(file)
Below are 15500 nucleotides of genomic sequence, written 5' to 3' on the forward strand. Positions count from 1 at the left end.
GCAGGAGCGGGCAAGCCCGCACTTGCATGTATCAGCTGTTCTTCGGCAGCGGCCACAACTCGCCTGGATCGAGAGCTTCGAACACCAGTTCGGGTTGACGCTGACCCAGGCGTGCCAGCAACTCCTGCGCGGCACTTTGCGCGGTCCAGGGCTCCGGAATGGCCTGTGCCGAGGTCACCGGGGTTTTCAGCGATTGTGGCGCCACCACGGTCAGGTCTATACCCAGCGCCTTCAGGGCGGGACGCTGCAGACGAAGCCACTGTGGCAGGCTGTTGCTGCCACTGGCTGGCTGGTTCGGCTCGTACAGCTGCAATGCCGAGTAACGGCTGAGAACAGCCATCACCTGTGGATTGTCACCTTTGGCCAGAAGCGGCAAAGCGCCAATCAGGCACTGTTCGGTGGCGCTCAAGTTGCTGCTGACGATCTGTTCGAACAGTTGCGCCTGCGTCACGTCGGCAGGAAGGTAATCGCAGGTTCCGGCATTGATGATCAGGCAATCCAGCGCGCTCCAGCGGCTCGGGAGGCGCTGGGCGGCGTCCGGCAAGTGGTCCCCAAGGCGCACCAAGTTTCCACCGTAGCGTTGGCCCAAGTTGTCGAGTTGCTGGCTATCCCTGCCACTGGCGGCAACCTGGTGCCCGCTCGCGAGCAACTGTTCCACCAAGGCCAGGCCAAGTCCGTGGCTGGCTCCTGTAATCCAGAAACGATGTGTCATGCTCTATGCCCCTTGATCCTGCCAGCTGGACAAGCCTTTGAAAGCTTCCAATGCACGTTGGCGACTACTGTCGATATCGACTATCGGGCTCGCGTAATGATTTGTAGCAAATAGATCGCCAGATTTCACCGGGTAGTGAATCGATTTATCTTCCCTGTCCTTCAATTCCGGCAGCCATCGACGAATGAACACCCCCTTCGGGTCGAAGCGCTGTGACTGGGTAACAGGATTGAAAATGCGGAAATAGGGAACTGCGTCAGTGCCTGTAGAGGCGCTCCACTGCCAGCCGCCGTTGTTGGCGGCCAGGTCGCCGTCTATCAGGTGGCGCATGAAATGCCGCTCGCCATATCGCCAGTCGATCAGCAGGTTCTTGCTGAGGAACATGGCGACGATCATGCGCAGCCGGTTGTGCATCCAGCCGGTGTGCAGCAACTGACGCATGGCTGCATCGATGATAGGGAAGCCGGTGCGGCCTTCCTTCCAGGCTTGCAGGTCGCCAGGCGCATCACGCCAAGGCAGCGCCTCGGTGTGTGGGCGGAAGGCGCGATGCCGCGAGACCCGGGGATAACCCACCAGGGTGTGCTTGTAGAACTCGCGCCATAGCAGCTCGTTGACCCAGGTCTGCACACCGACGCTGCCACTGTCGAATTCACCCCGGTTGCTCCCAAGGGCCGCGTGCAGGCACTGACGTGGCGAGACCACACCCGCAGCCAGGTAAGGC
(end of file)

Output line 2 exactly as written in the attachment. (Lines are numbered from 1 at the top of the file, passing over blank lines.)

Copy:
GCAGGAGCGGGCAAGCCCGCACTTGCATGTATCAGCTGTTCTTCGGCAGCGGCCACAACTCGCCTGGATCGAGAGCTTCGAACACCAGTTCGGGTTGACGCTGACCCAGGCGTGCCAGCAACTCCTGCGCGGCACTTTGCGCGGTCCAGGGCTCCGGAATGGCCTGTGCCGAGGTCACCGGGGTTTTCAGCGATTGTGGCGCCACCACGGTCAGGTCTATACCCAGCGCCTTCAGGGCGGGACGCTGCAGACGAAGCCACTGTGGCAGGCTGTTGCTGCCACTGGCTGGCTGGTTCGGCTCGTACAGCTGCAATGCCGAGTAACGGCTGAGAACAGCCATCACCTGTGGATTGTCACCTTTGGCCAGAAGCGGCAAAGCGCCAATCAGGCACTGTTCGGTGGCGCTCAAGTTGCTGCTGACGATCTGTTCGAACAGTTGCGCCTGCGTCACGTCGGCAGGAAGGTAATCGCAGGTTCCGGCATTGATGATCAGGCAATCCAGCGCGCTCCAGCGGCTCGGGAGGCGCTGGGCGGCGTCCGGCAAGTGGTCCCCAAGGCGCACCAAGTTTCCACCGTAGCGTTGGCCCAAGTTGTCGAGTTGCTGGCTATCCCTGCCACTGGCGGCAACCTGGTGCCCGCTCGCGAGCAACTGTTCCACCAAGGCCAGGCCAAGTCCGTGGCTGGCTCCTGTAATCCAGAAACGATGTGTCATGCTCTATGCCCCTTGATCCTGCCAGCTGGACAAGCCTTTGAAAGCTTCCAATGCACGTTGGCGACTACTGTCGATATCGACTATCGGGCTCGCGTAATGATTTGTAGCAAATAGATCGCCAGATTTCACCGGGTAGTGAATCGATTTATCTTCCCTGTCCTTCAATTCCGGCAGCCATCGACGAATGAACACCCCCTTCGGGTCGAAGCGCTGTGACTGGGTAACAGGATTGAAAATGCGGAAATAGGGAACTGCGTCAGTGCCTGTAGAGGCGCTCCACTGCCAGCCGCCGTTGTTGGCGGCCAGGTCGCCGTCTATCAGGTGGCGCATGAAATGCCGCTCGCCATATCGCCAGTCGATCAGCAGGTTCTTGCTGAGGAACATGGCGACGATCATGCGCAGCCGGTTGTGCATCCAGCCGGTGTGCAGCAACTGACGCATGGCTGCATCGATGATAGGGAAGCCGGTGCGGCCTTCCTTCCAGGCTTGCAGGTCGCCAGGCGCATCACGCCAAGGCAGCGCCTCGGTGTGTGGGCGGAAGGCGCGATGCCGCGAGACCCGGGGATAACCCACCAGGGTGTGCTTGTAGAACTCGCGCCATAGCAGCTCGTTGACCCAGGTCTGCACACCGACGCTGCCACTGTCGAATTCACCCCGGTTGCTCCCAAGGGCCGCGTGCAGGCACTGACGTGGCGAGACCACACCCGCAGCCAGGTAAGGC